Coins carved to reveal skulls under the faces


#1

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#2

the old hobo nickels were almost always carved by hand and each one was unique. i’m guessing most of the new ones aren’t? i love the skull ones though, i wish all currency had skull people on it.


#3

can anyone tell me what the tool is at the top of this photo?


#4

I’d guess that is a small, air powered percussion chisel. Thus… Looks like a nice one.


#5

It’s the Lindsay Airgraver from http://www.airgraver.com/ and the artist is https://instagram.com/thetattooguy81/


#6

wow, they aren’t cheap, and i’m not sure i’d ever make any money at it, but it does seem like a fun hobby. wonder how long the “bits” last. seems like engraving metal would be wear intensive.


#7

boingboing really likes hobo nickels, especially with skulls, though sometimes with aliens:


#8

Carved alien skull seems to be missing in BB’s collection


#9

These are amazing and beautiful. As a kid, I was an active member of my local numismatic society. We constantly had people coming through with hobo nickels for sale and display and I always liked how creative people were with their carvings. Some were really funny.

I had (have?) an impressive coin collection for just a kid. The bulk of whatever money I was able to scrape up from mowing lawns went towards fleshing out my collection, except for a few rare notables that were and still are out of reach. I had near-complete collections of Lincoln cents, Buffalo and Jefferson nickels, Mercury dimes and Washington quarters, with lots of Indian cents, a few coins from the 1800’s, some Morgan dollars, walking Liberties, commemorative coins like for the various olympics, a couple of gold coins, many proof and uncirculated sets and a pound or so of silver bullion coinage. I was about 12 when I stopped being as active. But to have amassed that wealth as a kid, dang. Can’t believe I did that.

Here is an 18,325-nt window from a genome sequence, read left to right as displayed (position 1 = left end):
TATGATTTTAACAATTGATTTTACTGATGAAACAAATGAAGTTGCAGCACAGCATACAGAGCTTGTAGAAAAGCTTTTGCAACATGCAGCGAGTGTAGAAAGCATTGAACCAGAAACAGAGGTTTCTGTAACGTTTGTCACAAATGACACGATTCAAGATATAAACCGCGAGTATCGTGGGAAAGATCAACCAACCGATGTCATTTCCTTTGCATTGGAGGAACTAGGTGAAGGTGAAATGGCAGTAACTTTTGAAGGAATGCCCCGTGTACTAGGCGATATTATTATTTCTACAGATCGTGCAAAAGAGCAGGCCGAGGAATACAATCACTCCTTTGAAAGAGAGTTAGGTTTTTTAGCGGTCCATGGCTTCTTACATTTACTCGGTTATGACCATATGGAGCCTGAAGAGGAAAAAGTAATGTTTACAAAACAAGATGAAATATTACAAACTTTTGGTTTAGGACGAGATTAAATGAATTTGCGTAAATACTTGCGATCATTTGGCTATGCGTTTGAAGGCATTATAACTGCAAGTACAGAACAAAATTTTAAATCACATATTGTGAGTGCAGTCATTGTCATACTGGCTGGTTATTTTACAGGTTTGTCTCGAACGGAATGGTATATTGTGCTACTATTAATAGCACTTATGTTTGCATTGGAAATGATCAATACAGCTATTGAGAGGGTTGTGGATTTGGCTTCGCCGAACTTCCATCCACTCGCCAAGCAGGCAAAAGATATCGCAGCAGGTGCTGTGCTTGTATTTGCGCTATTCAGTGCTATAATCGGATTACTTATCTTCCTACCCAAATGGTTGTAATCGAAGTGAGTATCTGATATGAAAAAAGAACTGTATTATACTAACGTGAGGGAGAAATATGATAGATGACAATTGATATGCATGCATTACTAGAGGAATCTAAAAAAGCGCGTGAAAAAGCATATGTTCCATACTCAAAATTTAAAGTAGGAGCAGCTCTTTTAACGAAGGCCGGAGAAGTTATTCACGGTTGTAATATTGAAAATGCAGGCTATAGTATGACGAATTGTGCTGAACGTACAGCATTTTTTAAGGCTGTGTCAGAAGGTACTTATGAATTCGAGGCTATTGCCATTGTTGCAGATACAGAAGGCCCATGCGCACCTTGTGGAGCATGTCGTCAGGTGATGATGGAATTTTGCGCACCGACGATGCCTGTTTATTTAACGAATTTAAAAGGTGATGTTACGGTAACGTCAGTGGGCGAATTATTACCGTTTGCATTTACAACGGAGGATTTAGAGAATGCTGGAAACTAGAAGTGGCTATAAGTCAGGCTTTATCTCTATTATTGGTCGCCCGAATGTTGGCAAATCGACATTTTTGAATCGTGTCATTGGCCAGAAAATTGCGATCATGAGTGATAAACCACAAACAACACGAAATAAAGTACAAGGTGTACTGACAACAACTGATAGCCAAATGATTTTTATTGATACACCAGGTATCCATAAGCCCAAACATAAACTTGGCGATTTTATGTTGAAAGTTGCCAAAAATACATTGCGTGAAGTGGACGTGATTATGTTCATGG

I chalk it up to shrewd acquisitions. I had really good mentors at Coin Club. They knew their grades and values cold, and actively steered me towards better purchases and taught me how to negotiate lower prices at coin shows by demonstrating my knowledge of the gray areas between grades, and to exploit bargain bins for coins that should not have been in them.

It’s all in a safe deposit box somewhere, and I wonder if I got it appraised what it would be worth now. No telling. My goal is to pass it on to the first offspring who expresses interest, could be one of my sons, could be my daughter. Could be grandkids down the road. Don’t know. Maybe I should get back into it.


#10

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